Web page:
President Obama holds his first meeting with the leader of one of America's closest allies on March 24, a man whose climb to power in many ways mirrors his own. Like Obama, Australian Prime Minister Kevin Rudd beat an older, more conservative rival to lead his country, riding a wave of opposition to the Iraq War and support for more action on issues such as health care and climate change. Both men are intellectuals from modest backgrounds, they lost fathers to car accidents at young ages, and a series of international crises are filling both their inboxes. Two of those Outback-sized dilemmas are expected to dominate their White House meeting: the global financial meltdown and the deteriorating war in Afghanistan, where Australia has roughly 1,000 soldiers. (Read "A New Face for Australia.")
Respected as a shrewd political operator with brains, Rudd, 51, is not known for personal charisma, however: a profile in London's Telegraph summed him up as "nerdy and ruthlessly determined." An online video showing him apparently eating his own earwax during a session of Parliament prompted a national chorus of guffaws, as did the revelation that the straitlaced Rudd visited a New York strip club during a visit in 2003 (he claimed not to remember much because he was drunk). The racy foray didn't cause lasting damage in fact, one newspaper poll found 85% of respondents thought the evening's entertainment showed Rudd to be "a normal bloke." (See the special report: Australian Journey.)
Born Sept. 21, 1957 in Queensland, Australia, the youngest of four children. Grew up on a dairy farm, where he learned horseback riding and clay target shooting.
His father died following a car accident when Rudd was 11. His family was later evicted from their farm, and Rudd temporarily slept in a car until his mother found a place to stay.
Joined Australia's Labor Party when he was just 16.
Studied Chinese language and history at Australian National University and later at a university in Taiwan. Speaks fluent Mandarin. Traces his interest in the country to a book on ancient civilizations his mother gave him when he was 10. (Read "Kevin Rudd's Balancing Act.")
Served as a diplomat in Beijing and Stockholm. Later rose to prominence in Australia's Parliament as the Labor Party's "shadow foreign minister" and as an outspoken critic of Prime Minister John Howard's support for the war in Iraq.
Soundly defeated Howard Australia's second-longest-serving Prime Minister in November 2007, in a rout dubbed a "Ruddslide." Drew support by pledging to withdraw combat forces troops from Iraq and focus attention on the environment, health and education.
Signed the Kyoto Protocol on his first day in office, fulfilling a campaign pledge and leaving the United States as the only developed nation not to ratify the climate change pact.
Made world headlines in February 2008 with a 4-minute apology to Australia's Aborigines for their mistreatment under previous governments. He resists calls, though, for financial reparations.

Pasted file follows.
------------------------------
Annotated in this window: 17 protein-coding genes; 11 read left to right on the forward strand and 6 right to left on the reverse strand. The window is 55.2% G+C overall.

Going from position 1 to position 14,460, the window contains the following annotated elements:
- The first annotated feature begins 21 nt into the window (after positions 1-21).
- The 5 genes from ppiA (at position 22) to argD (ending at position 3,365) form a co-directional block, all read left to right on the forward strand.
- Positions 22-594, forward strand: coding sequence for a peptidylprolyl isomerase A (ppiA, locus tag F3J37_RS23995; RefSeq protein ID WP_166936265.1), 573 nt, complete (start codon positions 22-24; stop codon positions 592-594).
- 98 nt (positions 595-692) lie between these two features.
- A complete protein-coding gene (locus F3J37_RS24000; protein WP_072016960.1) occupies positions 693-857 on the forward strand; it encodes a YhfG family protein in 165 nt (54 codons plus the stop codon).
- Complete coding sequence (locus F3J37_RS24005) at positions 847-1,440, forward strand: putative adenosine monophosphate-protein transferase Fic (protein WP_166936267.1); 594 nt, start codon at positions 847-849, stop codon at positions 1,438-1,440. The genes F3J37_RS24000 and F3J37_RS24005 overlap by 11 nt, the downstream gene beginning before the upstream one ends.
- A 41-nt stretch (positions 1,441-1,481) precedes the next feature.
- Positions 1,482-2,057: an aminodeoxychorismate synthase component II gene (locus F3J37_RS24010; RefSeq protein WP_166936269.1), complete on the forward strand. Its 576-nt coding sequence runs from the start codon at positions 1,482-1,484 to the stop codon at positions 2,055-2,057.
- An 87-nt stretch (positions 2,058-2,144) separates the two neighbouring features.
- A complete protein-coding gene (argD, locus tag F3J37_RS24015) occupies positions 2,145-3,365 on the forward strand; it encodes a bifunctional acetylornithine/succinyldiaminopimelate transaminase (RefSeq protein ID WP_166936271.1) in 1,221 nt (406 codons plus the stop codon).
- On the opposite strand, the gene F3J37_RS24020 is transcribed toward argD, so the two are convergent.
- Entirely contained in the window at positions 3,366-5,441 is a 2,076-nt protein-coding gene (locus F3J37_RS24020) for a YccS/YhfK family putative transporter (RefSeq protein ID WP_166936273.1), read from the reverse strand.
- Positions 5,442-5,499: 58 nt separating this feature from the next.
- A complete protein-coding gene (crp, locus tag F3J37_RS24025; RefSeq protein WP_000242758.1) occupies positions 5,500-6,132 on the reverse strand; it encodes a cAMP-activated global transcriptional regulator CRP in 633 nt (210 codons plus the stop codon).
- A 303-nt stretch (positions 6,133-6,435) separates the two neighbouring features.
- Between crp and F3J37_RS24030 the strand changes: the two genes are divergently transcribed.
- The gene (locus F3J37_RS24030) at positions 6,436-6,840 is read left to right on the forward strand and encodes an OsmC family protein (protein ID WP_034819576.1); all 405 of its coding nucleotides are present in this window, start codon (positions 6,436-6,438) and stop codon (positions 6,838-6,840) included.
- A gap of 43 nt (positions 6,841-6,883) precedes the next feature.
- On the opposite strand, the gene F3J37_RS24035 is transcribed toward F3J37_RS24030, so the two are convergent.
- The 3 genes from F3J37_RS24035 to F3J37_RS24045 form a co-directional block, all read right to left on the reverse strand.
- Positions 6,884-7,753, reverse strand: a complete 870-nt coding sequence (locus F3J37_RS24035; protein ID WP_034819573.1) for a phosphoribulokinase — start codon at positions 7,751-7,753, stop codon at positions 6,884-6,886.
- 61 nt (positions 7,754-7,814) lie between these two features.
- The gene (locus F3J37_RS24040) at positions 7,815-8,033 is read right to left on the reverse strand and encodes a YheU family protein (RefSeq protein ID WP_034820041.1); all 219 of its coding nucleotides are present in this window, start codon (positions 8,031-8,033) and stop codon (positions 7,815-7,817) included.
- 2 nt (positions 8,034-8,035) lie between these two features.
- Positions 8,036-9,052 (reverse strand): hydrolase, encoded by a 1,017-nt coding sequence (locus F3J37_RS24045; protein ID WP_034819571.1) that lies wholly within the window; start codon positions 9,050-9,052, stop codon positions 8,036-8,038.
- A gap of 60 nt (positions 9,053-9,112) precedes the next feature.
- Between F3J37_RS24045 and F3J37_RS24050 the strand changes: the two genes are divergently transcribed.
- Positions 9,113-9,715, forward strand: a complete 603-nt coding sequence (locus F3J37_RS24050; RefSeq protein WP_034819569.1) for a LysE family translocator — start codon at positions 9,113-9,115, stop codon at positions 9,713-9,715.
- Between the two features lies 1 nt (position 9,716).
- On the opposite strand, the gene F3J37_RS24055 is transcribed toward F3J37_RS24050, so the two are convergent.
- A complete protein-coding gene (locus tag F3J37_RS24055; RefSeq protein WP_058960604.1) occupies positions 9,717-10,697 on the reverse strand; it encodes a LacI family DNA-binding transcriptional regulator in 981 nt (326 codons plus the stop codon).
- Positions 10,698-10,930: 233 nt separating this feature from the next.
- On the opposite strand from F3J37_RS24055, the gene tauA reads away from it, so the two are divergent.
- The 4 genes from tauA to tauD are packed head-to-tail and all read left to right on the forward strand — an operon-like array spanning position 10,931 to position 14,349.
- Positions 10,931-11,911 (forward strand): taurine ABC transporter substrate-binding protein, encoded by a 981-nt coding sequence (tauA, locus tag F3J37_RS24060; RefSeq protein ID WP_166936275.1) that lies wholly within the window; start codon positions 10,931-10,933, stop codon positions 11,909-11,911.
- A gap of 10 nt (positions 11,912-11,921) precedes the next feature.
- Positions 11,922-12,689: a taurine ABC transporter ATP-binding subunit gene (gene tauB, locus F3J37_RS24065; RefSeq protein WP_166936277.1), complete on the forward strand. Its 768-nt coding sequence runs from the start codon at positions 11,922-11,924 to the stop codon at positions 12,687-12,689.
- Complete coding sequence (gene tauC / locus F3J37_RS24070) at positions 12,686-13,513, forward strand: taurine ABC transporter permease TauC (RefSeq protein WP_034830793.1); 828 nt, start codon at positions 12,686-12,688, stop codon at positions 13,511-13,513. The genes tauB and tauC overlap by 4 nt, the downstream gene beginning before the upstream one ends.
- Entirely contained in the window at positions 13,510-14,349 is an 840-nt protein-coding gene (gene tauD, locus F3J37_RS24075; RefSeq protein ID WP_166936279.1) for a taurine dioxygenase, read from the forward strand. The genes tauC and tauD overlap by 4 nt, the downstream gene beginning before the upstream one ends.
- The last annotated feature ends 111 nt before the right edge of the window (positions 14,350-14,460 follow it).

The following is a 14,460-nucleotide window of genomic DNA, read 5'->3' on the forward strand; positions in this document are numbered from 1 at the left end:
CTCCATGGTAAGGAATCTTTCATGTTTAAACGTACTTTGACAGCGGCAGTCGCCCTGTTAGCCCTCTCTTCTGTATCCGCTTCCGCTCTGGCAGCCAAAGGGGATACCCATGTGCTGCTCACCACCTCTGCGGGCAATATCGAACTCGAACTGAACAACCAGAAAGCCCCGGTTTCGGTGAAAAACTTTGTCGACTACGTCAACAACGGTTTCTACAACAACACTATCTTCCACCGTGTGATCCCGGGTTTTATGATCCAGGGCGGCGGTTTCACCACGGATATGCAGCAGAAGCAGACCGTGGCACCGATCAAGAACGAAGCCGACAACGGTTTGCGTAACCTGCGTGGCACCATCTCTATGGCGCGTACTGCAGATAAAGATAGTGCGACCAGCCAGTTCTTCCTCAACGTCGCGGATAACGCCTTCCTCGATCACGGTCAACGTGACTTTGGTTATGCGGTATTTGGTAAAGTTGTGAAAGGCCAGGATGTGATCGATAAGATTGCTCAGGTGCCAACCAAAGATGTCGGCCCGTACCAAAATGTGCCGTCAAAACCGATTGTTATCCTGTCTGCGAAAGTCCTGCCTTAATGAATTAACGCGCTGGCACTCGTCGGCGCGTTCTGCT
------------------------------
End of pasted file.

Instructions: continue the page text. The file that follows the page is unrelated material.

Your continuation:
Married with three children. His wife, self-made millionaire Therese Rein, started a large employment agency and is the first Prime Minister's wife to remain in the workforce and keep her maiden name.
Quotes from Kevin Rudd:
"The Parliament is today here assembled to deal with this unfinished business of the nation, to remove a great stain from the nation's soul, and in a true spirit of reconciliaton to open a new chapter in the history of this great land, Australia."
Delivering a historic apology to Australia's Aborigines. (New York Times, February 13, 2008)
"I have never tried to present myself as 'Captain Perfect' I'm not. Never have been 'Captain Morality' or anything like that. I'm not, never have been and we all make mistakes and I've made one here."
On visiting a strip club during a 2003 taxpayer-funded trip to New York. (The Times of London, August 20, 2007)
"How could it be that we're one of the only two developed countries in the world to refuse to ratify the Kyoto Protocol? I don't understand. I just don't get it."
To then-Prime Minister John Howard, whome he later defeated, during a televised debate. (BBC, October 21, 2007)
"My mother, like thousands of others, was left to rely on the bleak charity of the time to raise a family. It made me think that a decent social security system designed to protect the weak was no bad thing."
Recounting his family's difficulties after his father's death during his first speech to Parliament in 1998. (The London Telegraph, November 25, 2007)
Quotes about Kevin Rudd:
"Four years ago Kevin Rudd got drunk and took himself into a strip club. Four years ago John Howard, sober, took Australia into the Iraq war. I think the electorate can judge which one did the more harm."
Australian Senator Bob Brown, leader of the Green party, defending Rudd after the revelation of his strip club visit (The Times of London, August 19, 2007)
"He had a lot of power. In order to get to his boss, you had to pass the spider and he would tangle you up in his web. Everything had to go across his desk."
Nicholas Stuart, a Rudd biographer, on his role as a state government official. (The Guardian, November 24, 2007)
"He seems more personable, approachable. He doesn't seem arrogant yet and I have respect for him."
Marcelle Freiman, an Australian voter, who backed Rudd in the country's 2007 election. (The New York Times, November 25, 2007)
"There's a clinical side to him, and sometimes he keeps his passion under wraps. But he's genuinely funny."
Bruce Hawker, a friend and political consultant. (BBC, March 23, 2007)
"Possibly the most enigmatic prime minister Australians have ever elected."
(The Economist, Jan. 17, 2008)